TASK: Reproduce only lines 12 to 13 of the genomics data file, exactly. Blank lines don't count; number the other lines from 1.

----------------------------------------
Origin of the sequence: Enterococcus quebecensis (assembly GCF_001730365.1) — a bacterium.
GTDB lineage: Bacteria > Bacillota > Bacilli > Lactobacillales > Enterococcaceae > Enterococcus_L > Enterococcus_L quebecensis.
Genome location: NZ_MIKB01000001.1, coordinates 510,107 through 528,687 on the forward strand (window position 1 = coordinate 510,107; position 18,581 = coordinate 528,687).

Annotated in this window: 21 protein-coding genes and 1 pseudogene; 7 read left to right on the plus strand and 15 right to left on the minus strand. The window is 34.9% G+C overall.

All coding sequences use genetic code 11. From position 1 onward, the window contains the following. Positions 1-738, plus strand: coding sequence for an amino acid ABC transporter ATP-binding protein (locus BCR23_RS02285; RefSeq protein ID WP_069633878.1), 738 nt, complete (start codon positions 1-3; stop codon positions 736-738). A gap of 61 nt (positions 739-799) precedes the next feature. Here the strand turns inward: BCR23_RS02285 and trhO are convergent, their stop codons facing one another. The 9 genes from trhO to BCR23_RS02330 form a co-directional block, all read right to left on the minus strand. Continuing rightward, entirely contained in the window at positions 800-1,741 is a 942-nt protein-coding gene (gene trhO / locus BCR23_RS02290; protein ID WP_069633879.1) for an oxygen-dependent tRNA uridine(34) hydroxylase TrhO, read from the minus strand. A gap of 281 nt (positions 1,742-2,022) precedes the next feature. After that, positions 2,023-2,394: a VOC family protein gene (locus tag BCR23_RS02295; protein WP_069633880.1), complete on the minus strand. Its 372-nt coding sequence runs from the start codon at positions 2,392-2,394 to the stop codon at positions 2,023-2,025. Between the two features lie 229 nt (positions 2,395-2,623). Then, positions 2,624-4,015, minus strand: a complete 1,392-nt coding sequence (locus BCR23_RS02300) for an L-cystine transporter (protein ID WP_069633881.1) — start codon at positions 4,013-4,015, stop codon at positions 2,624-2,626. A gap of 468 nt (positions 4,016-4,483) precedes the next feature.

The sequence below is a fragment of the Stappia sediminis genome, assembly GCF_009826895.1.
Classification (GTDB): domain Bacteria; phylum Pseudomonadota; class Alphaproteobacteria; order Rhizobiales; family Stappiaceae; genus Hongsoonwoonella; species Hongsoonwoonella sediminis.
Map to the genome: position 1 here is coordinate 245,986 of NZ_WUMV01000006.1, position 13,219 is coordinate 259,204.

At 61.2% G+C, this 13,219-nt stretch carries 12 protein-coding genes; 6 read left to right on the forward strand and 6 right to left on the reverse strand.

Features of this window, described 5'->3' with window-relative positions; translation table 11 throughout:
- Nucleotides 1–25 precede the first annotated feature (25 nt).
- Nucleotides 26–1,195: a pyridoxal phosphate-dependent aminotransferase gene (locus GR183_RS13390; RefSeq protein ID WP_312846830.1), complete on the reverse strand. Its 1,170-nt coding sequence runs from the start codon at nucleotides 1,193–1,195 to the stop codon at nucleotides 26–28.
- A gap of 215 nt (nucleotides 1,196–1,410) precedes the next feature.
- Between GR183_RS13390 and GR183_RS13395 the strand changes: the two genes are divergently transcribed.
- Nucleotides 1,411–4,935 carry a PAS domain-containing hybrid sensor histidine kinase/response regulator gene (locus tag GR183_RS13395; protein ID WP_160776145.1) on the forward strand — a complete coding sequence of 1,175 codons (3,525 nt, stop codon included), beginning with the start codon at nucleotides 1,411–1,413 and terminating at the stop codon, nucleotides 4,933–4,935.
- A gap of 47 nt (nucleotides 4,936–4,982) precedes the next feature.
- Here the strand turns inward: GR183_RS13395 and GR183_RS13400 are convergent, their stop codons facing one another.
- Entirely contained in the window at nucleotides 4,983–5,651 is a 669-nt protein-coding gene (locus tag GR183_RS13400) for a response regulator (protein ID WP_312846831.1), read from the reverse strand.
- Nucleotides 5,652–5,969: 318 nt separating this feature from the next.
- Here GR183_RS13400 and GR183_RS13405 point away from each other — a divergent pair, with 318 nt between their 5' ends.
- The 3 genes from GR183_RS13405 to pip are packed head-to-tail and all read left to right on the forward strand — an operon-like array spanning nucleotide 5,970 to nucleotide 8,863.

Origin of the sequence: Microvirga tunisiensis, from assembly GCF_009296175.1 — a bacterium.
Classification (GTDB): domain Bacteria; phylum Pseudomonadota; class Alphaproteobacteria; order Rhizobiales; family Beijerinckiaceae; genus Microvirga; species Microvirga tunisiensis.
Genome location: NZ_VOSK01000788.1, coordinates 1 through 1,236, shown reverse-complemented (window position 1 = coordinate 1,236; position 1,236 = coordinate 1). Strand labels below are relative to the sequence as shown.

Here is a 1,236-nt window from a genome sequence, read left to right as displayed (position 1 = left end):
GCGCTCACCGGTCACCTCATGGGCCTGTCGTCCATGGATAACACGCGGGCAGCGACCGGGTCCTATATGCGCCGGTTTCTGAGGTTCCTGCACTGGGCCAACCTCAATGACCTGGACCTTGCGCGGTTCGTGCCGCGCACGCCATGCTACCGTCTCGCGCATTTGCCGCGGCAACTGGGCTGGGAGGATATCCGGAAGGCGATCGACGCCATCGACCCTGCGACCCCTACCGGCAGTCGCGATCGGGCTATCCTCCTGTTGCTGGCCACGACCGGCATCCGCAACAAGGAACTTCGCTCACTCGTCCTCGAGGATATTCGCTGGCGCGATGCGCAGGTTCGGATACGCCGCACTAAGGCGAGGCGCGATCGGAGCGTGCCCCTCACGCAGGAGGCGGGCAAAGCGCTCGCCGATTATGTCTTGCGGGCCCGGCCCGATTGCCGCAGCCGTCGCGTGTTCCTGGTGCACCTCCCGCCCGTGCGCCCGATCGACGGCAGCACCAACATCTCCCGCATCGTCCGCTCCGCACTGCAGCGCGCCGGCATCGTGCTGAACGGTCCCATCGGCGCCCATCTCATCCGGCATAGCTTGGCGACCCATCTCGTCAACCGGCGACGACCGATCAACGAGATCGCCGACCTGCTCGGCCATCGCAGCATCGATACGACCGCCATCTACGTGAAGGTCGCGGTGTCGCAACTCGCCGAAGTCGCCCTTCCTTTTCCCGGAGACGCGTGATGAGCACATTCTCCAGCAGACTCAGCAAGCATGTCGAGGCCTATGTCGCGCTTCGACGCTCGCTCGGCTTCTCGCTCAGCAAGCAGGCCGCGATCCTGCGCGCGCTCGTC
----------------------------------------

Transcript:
- Nucleotides 26–1,195: a pyridoxal phosphate-dependent aminotransferase gene (locus GR183_RS13390; RefSeq protein ID WP_312846830.1), complete on the reverse strand. Its 1,170-nt coding sequence runs from the start codon at nucleotides 1,193–1,195 to the stop codon at nucleotides 26–28.
- A gap of 215 nt (nucleotides 1,196–1,410) precedes the next feature.